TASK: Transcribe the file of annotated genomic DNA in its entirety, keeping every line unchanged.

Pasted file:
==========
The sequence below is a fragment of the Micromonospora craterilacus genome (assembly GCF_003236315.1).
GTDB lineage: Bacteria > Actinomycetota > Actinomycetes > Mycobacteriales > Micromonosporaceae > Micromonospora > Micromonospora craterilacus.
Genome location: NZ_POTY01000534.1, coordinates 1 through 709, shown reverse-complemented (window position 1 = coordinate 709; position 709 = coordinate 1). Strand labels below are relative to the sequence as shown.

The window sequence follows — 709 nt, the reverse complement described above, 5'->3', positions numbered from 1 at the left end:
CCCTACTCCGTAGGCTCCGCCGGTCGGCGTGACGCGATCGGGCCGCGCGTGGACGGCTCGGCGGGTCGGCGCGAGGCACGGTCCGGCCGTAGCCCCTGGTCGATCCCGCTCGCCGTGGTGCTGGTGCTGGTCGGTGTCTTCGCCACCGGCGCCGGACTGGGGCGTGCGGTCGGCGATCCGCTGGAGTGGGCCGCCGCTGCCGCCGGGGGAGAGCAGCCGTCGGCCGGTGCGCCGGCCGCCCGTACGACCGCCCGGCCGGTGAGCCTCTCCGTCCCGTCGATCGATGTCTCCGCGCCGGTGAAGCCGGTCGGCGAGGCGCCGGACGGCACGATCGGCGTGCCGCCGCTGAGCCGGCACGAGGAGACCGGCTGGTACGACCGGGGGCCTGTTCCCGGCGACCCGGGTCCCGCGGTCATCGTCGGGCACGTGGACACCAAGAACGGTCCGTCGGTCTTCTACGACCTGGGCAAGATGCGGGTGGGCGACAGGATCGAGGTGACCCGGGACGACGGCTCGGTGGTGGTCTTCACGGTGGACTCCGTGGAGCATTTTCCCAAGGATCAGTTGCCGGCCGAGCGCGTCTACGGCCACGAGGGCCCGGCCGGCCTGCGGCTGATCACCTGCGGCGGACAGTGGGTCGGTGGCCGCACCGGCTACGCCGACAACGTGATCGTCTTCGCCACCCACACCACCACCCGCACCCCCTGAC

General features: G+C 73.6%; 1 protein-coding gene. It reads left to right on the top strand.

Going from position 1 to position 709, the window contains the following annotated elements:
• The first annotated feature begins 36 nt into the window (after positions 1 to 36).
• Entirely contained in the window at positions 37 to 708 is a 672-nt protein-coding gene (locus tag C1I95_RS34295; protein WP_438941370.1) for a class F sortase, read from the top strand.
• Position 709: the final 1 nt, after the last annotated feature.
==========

The sequence below is a fragment of the Micromonospora craterilacus genome (assembly GCF_003236315.1).
GTDB lineage: Bacteria > Actinomycetota > Actinomycetes > Mycobacteriales > Micromonosporaceae > Micromonospora > Micromonospora craterilacus.
Genome location: NZ_POTY01000534.1, coordinates 1 through 709, shown reverse-complemented (window position 1 = coordinate 709; position 709 = coordinate 1). Strand labels below are relative to the sequence as shown.

The window sequence follows — 709 nt, the reverse complement described above, 5'->3', positions numbered from 1 at the left end:
CCCTACTCCGTAGGCTCCGCCGGTCGGCGTGACGCGATCGGGCCGCGCGTGGACGGCTCGGCGGGTCGGCGCGAGGCACGGTCCGGCCGTAGCCCCTGGTCGATCCCGCTCGCCGTGGTGCTGGTGCTGGTCGGTGTCTTCGCCACCGGCGCCGGACTGGGGCGTGCGGTCGGCGATCCGCTGGAGTGGGCCGCCGCTGCCGCCGGGGGAGAGCAGCCGTCGGCCGGTGCGCCGGCCGCCCGTACGACCGCCCGGCCGGTGAGCCTCTCCGTCCCGTCGATCGATGTCTCCGCGCCGGTGAAGCCGGTCGGCGAGGCGCCGGACGGCACGATCGGCGTGCCGCCGCTGAGCCGGCACGAGGAGACCGGCTGGTACGACCGGGGGCCTGTTCCCGGCGACCCGGGTCCCGCGGTCATCGTCGGGCACGTGGACACCAAGAACGGTCCGTCGGTCTTCTACGACCTGGGCAAGATGCGGGTGGGCGACAGGATCGAGGTGACCCGGGACGACGGCTCGGTGGTGGTCTTCACGGTGGACTCCGTGGAGCATTTTCCCAAGGATCAGTTGCCGGCCGAGCGCGTCTACGGCCACGAGGGCCCGGCCGGCCTGCGGCTGATCACCTGCGGCGGACAGTGGGTCGGTGGCCGCACCGGCTACGCCGACAACGTGATCGTCTTCGCCACCCACACCACCACCCGCACCCCCTGAC

General features: G+C 73.6%; 1 protein-coding gene. It reads left to right on the top strand.

Going from position 1 to position 709, the window contains the following annotated elements:
• The first annotated feature begins 36 nt into the window (after positions 1 to 36).
• Entirely contained in the window at positions 37 to 708 is a 672-nt protein-coding gene (locus tag C1I95_RS34295; protein WP_438941370.1) for a class F sortase, read from the top strand.
• Position 709: the final 1 nt, after the last annotated feature.